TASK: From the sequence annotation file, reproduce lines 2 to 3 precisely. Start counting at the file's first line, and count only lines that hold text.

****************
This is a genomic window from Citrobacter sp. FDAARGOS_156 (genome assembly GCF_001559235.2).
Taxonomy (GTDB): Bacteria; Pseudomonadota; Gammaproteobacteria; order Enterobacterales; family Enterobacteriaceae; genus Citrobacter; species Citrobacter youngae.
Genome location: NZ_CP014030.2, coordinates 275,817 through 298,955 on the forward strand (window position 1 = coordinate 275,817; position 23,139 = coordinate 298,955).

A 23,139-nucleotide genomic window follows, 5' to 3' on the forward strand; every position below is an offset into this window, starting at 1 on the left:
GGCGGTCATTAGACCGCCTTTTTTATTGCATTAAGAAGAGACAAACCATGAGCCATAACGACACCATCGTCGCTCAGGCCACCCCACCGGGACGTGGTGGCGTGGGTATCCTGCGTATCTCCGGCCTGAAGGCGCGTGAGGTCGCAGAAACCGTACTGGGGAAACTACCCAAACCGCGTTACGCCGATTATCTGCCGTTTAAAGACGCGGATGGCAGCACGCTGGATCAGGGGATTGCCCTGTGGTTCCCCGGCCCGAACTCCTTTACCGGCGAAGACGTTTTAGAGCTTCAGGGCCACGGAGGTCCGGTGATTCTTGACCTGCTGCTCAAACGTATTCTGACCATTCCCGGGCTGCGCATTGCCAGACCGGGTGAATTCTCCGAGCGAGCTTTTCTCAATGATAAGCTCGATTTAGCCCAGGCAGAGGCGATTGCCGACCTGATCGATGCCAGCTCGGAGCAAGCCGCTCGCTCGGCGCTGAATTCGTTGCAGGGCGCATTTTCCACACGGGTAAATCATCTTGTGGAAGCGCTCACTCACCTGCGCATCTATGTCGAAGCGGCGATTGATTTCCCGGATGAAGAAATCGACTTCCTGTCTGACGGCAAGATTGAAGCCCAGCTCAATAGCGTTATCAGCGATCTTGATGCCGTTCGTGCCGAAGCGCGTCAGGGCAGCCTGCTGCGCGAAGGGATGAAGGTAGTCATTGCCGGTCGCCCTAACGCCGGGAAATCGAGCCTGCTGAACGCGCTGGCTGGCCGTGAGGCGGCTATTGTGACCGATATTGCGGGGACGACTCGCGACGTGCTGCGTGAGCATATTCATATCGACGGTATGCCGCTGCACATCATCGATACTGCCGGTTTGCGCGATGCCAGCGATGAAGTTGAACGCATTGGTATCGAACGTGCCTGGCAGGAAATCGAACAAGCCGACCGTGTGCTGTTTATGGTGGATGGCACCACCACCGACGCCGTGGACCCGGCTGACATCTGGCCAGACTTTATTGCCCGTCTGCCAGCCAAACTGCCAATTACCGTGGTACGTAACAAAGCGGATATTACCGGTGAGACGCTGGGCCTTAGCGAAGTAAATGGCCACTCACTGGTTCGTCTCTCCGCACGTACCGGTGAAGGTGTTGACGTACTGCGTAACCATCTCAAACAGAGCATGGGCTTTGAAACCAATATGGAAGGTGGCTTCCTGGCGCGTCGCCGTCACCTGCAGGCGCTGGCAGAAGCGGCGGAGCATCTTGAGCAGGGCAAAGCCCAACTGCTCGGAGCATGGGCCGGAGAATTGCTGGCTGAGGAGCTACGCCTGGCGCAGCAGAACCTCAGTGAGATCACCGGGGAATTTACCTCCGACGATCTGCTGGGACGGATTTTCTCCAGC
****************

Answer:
Taxonomy (GTDB): Bacteria; Pseudomonadota; Gammaproteobacteria; order Enterobacterales; family Enterobacteriaceae; genus Citrobacter; species Citrobacter youngae.
Genome location: NZ_CP014030.2, coordinates 275,817 through 298,955 on the forward strand (window position 1 = coordinate 275,817; position 23,139 = coordinate 298,955).